Walker Lyons: There’s another potential “mission” with Georgia
Lyons was blown away by that official visit to UGA. He stated that “it was crazy how much the people care about football in Athens to see the whole city shut down for a game.”
He felt like that atmosphere would make him want to work hard. To push through. To be the best he can be to deserve the right to play at a place like Georgia.
It would drive him.
“Going into that official visit I was like ‘Let’s see if I can really do this’ and if I could really move out here and live and embrace this whole new foreign thing with living in Georgia for me,” Lyons said. “And when I left I was like I really could do that. I actually really liked it. Like its family over at Georgia.”
“Like how much they care about their religion. How much they care about family. All that kind of stuff. That is just something about the south that California doesn’t really have.”
It’s not out of bounds to deem that spending his promising football career in Georgia to promote his professional potential would be one way of looking at it as his football mission trip.
And it also seems plausible to note that a member of the LDS standing out playing for the University of Georgia’s high-profile football team would also be another way of spreading his Mormon faith at the same time.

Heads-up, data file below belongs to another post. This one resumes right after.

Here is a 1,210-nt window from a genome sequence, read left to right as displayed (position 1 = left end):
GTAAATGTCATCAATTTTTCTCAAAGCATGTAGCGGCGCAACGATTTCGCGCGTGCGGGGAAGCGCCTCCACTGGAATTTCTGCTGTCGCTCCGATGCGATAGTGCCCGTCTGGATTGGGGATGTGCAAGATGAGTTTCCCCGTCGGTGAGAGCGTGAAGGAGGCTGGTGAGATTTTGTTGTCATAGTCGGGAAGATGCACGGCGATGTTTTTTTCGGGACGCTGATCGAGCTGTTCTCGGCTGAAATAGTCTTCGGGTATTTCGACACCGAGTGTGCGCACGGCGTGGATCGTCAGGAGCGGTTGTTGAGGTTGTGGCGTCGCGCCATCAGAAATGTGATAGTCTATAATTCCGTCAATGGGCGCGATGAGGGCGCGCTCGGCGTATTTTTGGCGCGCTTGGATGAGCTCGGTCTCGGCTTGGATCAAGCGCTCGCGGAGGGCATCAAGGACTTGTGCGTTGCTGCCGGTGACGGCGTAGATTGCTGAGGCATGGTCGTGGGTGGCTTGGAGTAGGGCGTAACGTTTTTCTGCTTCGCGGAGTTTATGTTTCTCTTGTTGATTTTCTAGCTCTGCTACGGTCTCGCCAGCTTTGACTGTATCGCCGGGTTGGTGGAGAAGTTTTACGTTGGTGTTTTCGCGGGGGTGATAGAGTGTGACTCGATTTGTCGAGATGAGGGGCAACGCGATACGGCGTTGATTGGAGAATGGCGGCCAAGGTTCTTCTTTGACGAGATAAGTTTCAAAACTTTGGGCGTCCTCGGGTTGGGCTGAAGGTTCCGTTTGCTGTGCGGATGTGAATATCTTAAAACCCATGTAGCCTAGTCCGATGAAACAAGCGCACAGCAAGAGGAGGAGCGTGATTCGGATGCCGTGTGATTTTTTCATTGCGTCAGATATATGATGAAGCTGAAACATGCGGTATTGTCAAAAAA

“Yeah, I would say the same,” Lyons said. “It is cool in that aspect that a lot of people are curious about me being a Mormon and LDS and I could kind of help them understand it a little bit more. I think that is also a cool and unique thing about the possibility of me at Georgia.”
Lyons had the grades to get into Stanford. He’s a high-tier academic student who was thinking about majoring in a bio-science field with biological computation. He doesn’t know if he wants to do that anymore.
This is not the typical Georgia recruit. Or the typical UGA recruiting story. Yet in the same sense, there are a lot of character traits here that do lend themselves to what the Bulldogs are always looking for in the right young men to play for the “Dawgs.
Especially when we’re talking about a player that already flashes All-American ability on the field.
“I have a lot of goals,” he said. “Outside of the NFL. Obviously, I want to go to the NFL because I put a lot of time into football and I love football. But if football doesn’t work out. I will still be successful. I will still find joy in life. I’m just excited about life in general. Not just football. My mom has always taught me that.”
“Be well rounded. Have multiple pieces of the pie. That’s what she says.”